The next morning we paddled through fog along Stinson Neck, pausing at some favorite boulders we’d spent a lot of time looking at from our previous winter’s house-sit near Mud Cove. Since we moved-out of our above-gallery apartment in Stonington, two-and-a-half years ago, we’ve managed to live in company-provided housing or in house-sits. We’ve still paid a fair amount for heat and utilities, and we’ve provided the owners with a service by looking after the houses (and in one case, a cat) but we’ve lived in some nice spots, gotten to know the watery neighborhood in their backyards, and watched our pennies in a way that has enabled us to take this trip. We could barely see the Mud Cove house, peeking through the drifting fog.




We spent the next two nights camped on a favorite Maine Coast Heritage Trust island off Stonington where we’d never camped before. Our friends Gordo and Lisa joined us for the first night. That morning after they left we went through our gear and paddled in to Stonington with some odds and ends we thought we could live without. At this point, going into town felt almost surreal. Before we even landed we ran into my first paddling buddy Todd, who was setting off on a paddle with his wife and young son and a couple of friends. And in town we saw people who either knew nothing of our trip (and we didn't want to take time to talk about it) or people asking “when are you leaving on your trip?” We refilled our water containers at The Stonington Ice Cream Company and Ron sent us on our way, fortified with ice cream. We stopped at Green Island for a quick swim and ran into more people we knew.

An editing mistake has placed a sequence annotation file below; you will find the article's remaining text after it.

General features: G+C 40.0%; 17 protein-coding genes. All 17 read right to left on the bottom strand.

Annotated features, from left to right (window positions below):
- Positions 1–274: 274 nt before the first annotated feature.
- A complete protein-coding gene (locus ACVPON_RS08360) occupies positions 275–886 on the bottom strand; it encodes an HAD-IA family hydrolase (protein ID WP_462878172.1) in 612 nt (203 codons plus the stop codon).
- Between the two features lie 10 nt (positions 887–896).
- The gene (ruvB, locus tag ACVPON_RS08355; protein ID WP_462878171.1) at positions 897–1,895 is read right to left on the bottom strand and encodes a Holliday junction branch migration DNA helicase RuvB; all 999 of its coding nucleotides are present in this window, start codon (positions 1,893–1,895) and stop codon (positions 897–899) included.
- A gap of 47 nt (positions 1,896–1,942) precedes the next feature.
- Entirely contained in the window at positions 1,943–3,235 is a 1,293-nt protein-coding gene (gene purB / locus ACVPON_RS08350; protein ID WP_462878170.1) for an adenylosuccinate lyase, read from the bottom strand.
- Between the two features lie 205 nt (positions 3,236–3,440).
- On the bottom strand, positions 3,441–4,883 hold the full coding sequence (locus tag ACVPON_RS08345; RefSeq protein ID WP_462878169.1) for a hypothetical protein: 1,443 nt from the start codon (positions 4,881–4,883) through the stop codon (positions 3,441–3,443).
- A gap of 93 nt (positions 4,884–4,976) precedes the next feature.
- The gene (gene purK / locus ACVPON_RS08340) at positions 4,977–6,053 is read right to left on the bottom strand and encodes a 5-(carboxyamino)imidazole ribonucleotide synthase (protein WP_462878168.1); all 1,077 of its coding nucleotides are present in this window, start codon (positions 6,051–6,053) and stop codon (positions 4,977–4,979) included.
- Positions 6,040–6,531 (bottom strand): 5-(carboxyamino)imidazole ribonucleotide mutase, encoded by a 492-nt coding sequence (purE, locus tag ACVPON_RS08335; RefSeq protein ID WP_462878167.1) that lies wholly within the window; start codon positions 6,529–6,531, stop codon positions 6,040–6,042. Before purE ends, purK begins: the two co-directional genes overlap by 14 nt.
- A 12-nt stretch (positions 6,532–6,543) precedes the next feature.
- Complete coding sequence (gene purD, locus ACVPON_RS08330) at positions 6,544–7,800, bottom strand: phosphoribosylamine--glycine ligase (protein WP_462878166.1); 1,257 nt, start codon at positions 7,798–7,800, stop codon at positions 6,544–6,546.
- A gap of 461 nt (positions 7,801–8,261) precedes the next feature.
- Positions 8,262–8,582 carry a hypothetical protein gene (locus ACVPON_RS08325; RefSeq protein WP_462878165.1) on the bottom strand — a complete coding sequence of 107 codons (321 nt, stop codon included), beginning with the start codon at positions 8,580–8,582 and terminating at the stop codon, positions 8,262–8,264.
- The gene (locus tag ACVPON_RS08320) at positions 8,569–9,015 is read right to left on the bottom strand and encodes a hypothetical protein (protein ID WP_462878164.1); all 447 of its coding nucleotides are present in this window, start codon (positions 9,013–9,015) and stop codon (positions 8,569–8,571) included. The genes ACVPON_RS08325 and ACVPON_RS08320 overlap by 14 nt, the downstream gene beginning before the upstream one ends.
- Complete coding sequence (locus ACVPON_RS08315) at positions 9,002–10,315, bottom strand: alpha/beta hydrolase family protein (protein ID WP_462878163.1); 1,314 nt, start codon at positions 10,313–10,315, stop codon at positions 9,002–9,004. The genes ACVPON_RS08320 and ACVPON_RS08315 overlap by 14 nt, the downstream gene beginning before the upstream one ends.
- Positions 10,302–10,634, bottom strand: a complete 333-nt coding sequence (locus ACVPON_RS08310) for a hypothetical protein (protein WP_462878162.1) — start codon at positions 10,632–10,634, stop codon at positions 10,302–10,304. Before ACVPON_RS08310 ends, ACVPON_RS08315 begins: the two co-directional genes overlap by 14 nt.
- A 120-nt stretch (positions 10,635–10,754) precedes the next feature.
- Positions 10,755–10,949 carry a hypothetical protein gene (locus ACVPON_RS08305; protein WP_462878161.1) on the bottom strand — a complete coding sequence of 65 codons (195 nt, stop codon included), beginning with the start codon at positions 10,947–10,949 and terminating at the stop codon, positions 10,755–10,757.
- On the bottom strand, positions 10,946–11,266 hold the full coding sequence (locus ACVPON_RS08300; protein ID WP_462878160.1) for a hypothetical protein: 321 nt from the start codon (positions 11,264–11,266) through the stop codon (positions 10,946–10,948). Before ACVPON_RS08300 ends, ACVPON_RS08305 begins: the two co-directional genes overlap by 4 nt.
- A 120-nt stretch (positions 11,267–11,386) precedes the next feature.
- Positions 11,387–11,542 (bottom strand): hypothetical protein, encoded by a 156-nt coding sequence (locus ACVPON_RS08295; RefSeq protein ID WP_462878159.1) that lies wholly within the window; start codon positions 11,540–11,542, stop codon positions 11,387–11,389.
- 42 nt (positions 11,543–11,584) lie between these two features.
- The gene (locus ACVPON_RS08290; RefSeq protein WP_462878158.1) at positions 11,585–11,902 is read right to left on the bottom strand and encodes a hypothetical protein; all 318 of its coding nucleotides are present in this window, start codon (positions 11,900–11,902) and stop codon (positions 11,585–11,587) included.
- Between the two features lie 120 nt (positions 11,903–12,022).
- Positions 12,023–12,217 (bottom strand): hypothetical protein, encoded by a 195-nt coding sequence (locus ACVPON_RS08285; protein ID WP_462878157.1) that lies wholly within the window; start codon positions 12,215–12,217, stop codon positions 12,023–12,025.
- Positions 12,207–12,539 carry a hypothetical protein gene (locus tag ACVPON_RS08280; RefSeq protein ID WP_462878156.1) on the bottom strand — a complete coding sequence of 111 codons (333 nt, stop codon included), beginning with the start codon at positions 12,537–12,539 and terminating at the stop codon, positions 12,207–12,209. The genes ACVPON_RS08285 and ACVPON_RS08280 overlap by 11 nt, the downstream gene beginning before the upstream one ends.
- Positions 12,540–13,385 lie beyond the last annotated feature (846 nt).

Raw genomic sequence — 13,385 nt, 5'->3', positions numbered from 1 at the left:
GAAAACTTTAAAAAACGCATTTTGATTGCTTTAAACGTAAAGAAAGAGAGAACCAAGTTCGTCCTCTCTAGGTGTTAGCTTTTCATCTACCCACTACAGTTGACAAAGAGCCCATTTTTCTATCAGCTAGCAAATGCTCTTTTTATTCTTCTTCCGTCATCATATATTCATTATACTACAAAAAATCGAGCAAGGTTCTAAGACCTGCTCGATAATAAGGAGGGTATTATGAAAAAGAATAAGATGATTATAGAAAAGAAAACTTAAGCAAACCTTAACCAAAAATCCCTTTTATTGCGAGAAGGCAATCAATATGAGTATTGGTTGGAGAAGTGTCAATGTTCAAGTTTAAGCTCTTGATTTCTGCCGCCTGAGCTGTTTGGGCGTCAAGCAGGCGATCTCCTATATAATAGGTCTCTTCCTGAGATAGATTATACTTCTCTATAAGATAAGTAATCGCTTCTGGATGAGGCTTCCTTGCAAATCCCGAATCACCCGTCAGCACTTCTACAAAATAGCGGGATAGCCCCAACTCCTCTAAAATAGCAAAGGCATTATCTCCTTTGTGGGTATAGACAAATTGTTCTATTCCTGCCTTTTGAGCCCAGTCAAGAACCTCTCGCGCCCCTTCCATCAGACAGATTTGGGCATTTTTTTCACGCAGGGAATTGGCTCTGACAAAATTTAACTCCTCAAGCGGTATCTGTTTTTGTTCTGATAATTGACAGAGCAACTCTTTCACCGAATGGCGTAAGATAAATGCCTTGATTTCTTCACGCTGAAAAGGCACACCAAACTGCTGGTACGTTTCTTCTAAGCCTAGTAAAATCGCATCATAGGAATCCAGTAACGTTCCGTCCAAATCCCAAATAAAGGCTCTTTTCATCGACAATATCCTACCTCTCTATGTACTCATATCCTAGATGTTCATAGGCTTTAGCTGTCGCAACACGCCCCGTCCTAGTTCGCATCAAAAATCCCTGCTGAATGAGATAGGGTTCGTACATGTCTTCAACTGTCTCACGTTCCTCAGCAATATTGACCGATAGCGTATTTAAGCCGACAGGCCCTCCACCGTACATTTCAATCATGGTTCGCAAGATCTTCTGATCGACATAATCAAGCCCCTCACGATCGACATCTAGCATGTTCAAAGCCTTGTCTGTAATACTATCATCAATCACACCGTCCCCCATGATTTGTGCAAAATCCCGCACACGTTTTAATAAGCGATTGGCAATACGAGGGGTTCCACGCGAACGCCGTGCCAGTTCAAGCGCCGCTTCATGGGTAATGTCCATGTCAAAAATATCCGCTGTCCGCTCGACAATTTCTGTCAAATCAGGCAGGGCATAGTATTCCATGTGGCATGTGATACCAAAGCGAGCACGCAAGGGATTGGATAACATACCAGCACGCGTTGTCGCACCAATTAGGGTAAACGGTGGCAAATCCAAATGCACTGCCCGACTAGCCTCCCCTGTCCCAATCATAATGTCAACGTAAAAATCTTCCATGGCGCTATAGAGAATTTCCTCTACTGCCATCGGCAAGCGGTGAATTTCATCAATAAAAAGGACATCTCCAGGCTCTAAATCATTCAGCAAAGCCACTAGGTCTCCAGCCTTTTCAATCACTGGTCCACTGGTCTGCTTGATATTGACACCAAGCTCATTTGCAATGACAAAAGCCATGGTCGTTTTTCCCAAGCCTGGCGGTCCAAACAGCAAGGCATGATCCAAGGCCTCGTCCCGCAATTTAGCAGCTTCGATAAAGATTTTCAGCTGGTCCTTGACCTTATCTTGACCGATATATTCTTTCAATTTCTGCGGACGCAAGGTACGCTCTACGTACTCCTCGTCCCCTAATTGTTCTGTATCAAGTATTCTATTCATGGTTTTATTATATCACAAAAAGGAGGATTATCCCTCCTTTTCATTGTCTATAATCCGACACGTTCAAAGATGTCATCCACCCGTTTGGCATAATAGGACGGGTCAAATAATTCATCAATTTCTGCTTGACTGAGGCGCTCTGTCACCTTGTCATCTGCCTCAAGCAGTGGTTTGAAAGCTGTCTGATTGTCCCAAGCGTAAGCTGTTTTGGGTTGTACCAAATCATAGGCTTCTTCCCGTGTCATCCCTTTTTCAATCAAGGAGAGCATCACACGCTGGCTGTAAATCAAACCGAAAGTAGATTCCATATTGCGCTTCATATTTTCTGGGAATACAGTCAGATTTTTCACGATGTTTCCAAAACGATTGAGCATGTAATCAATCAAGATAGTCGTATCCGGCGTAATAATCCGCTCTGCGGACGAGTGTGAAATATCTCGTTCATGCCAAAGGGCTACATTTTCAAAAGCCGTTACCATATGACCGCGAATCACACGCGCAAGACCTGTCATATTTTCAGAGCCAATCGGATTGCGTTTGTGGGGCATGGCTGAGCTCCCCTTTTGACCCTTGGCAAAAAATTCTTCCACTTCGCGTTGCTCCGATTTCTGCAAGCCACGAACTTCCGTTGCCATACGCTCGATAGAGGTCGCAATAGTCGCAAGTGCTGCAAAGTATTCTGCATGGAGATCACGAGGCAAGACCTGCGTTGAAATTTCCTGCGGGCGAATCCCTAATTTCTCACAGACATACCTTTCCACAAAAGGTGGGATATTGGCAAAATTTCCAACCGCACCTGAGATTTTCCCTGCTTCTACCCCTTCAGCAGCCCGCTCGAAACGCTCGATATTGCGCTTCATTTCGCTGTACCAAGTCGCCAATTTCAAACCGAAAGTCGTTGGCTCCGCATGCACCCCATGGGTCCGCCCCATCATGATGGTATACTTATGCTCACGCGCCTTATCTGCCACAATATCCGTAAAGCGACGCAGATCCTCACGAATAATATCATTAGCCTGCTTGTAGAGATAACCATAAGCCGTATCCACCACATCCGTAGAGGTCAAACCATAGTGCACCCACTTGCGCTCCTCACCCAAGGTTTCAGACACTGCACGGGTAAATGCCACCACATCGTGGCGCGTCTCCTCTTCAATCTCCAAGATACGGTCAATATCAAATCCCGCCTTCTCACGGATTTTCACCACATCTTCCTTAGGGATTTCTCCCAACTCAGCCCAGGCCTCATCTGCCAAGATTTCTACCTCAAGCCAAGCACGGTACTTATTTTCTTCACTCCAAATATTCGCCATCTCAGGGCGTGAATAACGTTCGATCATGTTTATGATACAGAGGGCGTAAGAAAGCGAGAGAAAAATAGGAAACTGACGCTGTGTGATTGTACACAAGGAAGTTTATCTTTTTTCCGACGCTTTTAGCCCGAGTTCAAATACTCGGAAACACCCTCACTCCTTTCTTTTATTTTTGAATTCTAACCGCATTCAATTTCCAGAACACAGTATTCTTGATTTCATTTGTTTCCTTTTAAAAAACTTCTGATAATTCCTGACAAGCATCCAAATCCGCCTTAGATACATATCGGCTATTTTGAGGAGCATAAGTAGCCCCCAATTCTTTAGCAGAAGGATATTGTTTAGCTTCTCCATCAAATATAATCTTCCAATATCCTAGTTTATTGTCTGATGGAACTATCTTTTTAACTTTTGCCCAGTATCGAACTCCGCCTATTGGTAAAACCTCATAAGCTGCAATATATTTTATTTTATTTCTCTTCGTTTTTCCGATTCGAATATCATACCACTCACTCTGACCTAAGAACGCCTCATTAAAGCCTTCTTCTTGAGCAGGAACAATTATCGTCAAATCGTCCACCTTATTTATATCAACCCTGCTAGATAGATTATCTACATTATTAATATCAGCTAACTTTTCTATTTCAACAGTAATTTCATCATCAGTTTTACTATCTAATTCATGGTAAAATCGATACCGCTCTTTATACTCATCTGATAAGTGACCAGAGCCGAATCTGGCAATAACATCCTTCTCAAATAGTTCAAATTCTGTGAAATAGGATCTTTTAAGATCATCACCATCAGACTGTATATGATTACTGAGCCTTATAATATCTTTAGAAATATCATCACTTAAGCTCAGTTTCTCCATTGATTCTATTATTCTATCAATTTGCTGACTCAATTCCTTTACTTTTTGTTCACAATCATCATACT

So on Independence Day it felt liberating to cross East Penobscot Bay, heading for the less familiar islands of the Fox Island archipelago. We camped that night on another MCHT island, overlooking an anchorage where a couple in a white wooden sailboat had also anchored for the night. Rebecca went off to paint and I made a casserole in the Outback Oven, marveling how in the golden evening light, the anchored sailboat, trailing a perfect peapod for a tender, looked like an image from the Wooden Boat Calendar we get every year. As it grew dark, we watched Stonington’s fireworks low on the horizon, imagining what it felt like in town.